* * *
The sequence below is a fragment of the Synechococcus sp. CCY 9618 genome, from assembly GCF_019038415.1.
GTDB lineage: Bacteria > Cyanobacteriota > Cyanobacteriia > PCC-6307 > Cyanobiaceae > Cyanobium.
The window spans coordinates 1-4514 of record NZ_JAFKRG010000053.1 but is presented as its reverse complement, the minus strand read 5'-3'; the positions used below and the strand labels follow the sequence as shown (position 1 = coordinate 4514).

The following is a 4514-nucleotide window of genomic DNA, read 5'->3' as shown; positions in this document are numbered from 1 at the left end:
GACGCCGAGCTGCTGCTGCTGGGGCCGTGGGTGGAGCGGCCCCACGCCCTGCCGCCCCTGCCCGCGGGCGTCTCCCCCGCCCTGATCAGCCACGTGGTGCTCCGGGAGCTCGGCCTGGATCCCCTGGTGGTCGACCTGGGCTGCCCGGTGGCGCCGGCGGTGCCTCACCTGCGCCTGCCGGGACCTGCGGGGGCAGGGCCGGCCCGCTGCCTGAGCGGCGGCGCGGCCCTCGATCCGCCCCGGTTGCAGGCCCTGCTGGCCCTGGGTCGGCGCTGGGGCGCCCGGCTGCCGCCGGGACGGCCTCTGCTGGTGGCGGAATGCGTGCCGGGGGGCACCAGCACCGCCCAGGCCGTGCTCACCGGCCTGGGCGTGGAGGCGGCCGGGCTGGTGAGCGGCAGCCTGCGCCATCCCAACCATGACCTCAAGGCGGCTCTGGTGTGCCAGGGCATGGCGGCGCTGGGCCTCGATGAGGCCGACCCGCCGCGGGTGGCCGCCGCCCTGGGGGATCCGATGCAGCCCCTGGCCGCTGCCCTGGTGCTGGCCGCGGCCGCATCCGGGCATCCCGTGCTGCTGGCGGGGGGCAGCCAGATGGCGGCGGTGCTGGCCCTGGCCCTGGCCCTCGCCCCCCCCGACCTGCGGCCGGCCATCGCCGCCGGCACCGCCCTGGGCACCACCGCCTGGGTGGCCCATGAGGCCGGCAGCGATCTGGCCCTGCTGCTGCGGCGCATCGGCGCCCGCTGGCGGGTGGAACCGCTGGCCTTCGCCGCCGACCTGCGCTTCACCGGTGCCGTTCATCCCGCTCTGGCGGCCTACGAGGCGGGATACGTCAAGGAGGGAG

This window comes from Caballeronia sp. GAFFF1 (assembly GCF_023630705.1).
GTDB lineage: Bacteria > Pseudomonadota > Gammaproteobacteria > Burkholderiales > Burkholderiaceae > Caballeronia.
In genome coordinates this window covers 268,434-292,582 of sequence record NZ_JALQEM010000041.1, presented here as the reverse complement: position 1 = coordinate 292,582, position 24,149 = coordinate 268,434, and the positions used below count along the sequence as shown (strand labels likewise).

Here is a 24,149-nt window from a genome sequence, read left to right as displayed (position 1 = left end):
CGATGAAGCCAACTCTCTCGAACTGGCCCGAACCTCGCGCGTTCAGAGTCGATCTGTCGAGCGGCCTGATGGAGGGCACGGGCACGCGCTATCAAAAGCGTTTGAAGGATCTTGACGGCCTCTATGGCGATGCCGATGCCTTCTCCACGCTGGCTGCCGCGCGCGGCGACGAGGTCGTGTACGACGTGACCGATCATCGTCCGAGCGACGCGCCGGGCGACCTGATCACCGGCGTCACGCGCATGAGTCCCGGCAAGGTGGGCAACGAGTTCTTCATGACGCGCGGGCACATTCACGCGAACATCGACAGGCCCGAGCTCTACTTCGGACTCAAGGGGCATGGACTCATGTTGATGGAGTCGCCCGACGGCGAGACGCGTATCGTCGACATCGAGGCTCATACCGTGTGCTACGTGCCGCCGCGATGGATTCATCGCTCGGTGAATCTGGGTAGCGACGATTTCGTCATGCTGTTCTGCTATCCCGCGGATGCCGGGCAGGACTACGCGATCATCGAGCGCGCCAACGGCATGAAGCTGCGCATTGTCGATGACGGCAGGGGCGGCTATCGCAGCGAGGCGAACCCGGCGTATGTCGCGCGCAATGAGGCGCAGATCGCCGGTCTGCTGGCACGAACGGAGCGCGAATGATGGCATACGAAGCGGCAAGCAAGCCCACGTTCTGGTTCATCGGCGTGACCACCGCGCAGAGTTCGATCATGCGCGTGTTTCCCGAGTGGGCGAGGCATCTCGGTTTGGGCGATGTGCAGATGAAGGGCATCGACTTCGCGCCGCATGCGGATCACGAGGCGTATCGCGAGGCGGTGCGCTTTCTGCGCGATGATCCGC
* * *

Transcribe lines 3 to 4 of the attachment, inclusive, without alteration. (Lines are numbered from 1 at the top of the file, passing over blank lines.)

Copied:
The window spans coordinates 1-4514 of record NZ_JAFKRG010000053.1 but is presented as its reverse complement, the minus strand read 5'-3'; the positions used below and the strand labels follow the sequence as shown (position 1 = coordinate 4514).

The following is a 4514-nucleotide window of genomic DNA, read 5'->3' as shown; positions in this document are numbered from 1 at the left end: